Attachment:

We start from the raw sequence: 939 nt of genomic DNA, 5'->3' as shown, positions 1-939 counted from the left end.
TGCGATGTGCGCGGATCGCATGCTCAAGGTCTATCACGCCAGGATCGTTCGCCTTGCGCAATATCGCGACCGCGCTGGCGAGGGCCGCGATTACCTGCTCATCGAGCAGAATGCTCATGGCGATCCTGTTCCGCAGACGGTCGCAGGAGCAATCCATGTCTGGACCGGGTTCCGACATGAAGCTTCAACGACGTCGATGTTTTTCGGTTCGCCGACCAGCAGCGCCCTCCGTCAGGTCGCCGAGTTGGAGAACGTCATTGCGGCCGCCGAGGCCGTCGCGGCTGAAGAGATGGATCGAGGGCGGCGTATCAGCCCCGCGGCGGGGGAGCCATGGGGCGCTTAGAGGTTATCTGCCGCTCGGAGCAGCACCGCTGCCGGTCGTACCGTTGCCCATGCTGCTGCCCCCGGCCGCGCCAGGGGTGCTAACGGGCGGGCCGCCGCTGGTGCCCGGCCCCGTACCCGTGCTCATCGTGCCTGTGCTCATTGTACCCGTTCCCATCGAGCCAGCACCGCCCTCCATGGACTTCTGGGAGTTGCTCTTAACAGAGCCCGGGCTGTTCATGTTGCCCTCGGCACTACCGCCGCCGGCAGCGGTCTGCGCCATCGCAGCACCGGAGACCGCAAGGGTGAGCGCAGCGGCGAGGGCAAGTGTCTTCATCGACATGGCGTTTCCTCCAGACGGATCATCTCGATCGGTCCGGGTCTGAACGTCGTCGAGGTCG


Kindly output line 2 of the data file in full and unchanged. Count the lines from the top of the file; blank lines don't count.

TGCGATGTGCGCGGATCGCATGCTCAAGGTCTATCACGCCAGGATCGTTCGCCTTGCGCAATATCGCGACCGCGCTGGCGAGGGCCGCGATTACCTGCTCATCGAGCAGAATGCTCATGGCGATCCTGTTCCGCAGACGGTCGCAGGAGCAATCCATGTCTGGACCGGGTTCCGACATGAAGCTTCAACGACGTCGATGTTTTTCGGTTCGCCGACCAGCAGCGCCCTCCGTCAGGTCGCCGAGTTGGAGAACGTCATTGCGGCCGCCGAGGCCGTCGCGGCTGAAGAGATGGATCGAGGGCGGCGTATCAGCCCCGCGGCGGGGGAGCCATGGGGCGCTTAGAGGTTATCTGCCGCTCGGAGCAGCACCGCTGCCGGTCGTACCGTTGCCCATGCTGCTGCCCCCGGCCGCGCCAGGGGTGCTAACGGGCGGGCCGCCGCTGGTGCCCGGCCCCGTACCCGTGCTCATCGTGCCTGTGCTCATTGTACCCGTTCCCATCGAGCCAGCACCGCCCTCCATGGACTTCTGGGAGTTGCTCTTAACAGAGCCCGGGCTGTTCATGTTGCCCTCGGCACTACCGCCGCCGGCAGCGGTCTGCGCCATCGCAGCACCGGAGACCGCAAGGGTGAGCGCAGCGGCGAGGGCAAGTGTCTTCATCGACATGGCGTTTCCTCCAGACGGATCATCTCGATCGGTCCGGGTCTGAACGTCGTCGAGGTCG